The thread is used to match with and color code the design so that the child knows how to create the image independently.

I saved dessert for last.

Walnut Filled Apples (a traditional Uzbek recipe)

Peel and core four apples
Cut out a good portion of the center of each apple without puncturing the bottom
Place 1/2 tsp of butter and 1/2 teaspoon of honey in each apple
Place in a steamer and cook for twenty minutes

Chop  1/2 cup of walnuts
Soften in hot water 1/3 cup of dried currants. Remove from liquid and set aside.
Mix currants and nuts with 2 TBSP of sugar, 1/8 tsp of ground cinnamon,  and 1/8 tsp of ground star anise.

Take the hot apples out of the steamer.
Remove some liquid from each apple making sure to leave them only half full.
Stuff and fill to the top with the nut and currant mixture.
Serve immediately with vanilla ice cream.

If you want a more detailed explanation about the holiday of Nauryz you can click on the label marked  "Nauryz" on my sidebar. There you will find all the past posts that discuss how it is traditionally celebrated in Central Asia. You can also find more recipes under the label "Silk Road Recipes". Our family wishes you all the best for the seasons to come and I hope you enjoyed this post.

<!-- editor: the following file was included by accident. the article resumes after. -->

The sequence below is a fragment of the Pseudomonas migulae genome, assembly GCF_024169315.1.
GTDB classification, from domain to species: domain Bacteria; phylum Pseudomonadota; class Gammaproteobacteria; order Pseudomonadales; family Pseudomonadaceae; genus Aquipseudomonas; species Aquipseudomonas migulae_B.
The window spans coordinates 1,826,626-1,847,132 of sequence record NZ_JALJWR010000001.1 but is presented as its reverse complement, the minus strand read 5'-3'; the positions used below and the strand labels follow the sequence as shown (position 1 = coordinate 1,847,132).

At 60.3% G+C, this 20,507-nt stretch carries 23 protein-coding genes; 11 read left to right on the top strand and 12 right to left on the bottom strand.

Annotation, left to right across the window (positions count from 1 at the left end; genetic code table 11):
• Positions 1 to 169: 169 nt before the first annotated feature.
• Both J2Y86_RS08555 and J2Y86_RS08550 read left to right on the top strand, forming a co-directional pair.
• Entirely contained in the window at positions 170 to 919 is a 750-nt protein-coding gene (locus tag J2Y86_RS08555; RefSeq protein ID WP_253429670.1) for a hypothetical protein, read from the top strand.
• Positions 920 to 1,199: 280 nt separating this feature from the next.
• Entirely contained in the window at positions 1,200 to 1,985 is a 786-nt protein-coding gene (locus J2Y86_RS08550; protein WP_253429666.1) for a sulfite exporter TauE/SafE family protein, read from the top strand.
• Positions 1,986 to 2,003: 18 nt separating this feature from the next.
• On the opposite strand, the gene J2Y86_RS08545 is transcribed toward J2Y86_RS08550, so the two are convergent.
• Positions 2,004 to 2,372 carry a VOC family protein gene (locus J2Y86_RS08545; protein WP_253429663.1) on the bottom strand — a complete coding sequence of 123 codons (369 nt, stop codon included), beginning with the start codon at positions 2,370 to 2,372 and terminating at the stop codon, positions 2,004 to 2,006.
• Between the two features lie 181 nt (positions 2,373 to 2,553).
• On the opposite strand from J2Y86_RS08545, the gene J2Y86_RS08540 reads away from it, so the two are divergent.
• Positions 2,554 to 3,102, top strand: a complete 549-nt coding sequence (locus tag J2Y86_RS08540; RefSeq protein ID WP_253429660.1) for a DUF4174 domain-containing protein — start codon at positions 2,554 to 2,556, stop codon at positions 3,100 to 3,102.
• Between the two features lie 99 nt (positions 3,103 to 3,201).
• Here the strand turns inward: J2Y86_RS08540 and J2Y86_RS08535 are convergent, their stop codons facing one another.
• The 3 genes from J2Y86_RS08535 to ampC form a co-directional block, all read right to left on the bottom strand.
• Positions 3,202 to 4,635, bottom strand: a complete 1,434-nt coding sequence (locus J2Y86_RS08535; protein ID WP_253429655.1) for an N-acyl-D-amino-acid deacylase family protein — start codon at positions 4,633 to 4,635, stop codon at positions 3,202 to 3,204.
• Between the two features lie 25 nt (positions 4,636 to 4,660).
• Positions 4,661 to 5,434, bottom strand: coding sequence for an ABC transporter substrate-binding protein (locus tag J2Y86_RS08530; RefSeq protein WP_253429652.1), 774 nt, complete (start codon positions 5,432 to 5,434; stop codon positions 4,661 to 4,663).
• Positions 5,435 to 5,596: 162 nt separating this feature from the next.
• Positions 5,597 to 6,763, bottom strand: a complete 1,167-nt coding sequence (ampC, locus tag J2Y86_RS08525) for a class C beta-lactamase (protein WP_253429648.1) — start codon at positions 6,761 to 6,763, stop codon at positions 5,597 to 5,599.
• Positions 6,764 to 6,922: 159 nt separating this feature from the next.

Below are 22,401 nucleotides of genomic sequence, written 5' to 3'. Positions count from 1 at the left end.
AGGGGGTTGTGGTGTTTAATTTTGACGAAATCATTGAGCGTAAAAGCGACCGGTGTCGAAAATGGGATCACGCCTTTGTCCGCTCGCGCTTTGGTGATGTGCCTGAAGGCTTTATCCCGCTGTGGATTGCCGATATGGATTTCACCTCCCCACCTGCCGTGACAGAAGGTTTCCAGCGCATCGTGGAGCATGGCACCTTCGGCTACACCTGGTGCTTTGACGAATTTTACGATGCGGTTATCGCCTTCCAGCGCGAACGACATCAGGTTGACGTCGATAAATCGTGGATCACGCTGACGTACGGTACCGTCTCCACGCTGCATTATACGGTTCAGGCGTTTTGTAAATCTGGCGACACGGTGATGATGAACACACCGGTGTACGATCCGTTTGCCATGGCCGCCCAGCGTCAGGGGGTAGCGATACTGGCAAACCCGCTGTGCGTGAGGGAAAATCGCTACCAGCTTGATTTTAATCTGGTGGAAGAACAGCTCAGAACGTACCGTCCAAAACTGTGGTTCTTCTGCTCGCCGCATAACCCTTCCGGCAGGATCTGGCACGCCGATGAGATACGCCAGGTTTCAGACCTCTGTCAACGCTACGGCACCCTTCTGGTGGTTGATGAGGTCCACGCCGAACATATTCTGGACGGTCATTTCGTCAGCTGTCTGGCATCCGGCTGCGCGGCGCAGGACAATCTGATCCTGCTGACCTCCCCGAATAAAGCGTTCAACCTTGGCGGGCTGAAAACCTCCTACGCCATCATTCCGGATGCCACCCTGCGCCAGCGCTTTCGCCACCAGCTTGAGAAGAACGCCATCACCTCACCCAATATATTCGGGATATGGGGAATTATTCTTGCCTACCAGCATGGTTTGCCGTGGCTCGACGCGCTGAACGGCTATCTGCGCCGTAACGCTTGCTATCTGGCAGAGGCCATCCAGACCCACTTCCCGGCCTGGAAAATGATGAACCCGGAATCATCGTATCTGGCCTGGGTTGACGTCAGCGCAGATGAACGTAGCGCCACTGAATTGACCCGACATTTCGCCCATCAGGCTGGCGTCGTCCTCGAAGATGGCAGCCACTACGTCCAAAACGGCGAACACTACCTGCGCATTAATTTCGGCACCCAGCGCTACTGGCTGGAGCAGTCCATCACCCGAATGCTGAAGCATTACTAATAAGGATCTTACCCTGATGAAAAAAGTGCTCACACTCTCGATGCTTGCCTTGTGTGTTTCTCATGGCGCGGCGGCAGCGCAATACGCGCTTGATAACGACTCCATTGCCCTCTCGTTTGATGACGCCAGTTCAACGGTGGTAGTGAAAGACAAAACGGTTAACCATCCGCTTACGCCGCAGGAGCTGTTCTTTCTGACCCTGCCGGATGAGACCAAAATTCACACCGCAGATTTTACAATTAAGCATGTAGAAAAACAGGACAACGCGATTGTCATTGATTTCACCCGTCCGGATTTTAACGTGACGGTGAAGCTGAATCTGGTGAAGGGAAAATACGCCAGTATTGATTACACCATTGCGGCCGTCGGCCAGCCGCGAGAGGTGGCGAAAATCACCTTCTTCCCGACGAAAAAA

Friday, February 8, 2013

Crafts and Recipes for the Year of the Snake

Happy Chinese New Year!
Dressed in her New Year's Outfit and sporting her big "owie"

I have always celebrated Chinese New Year but this year it took on a special significance since we now have our own Chinese Empress at home. You may not have any Chinese family members but this holiday is so much fun for children that you might want to try a few traditions out and learn about a new culture.

Chinese New Year follows the lunar calendar. It can vary from the end of January beginning of February depending on the year. For 2012 the date falls on February 10th.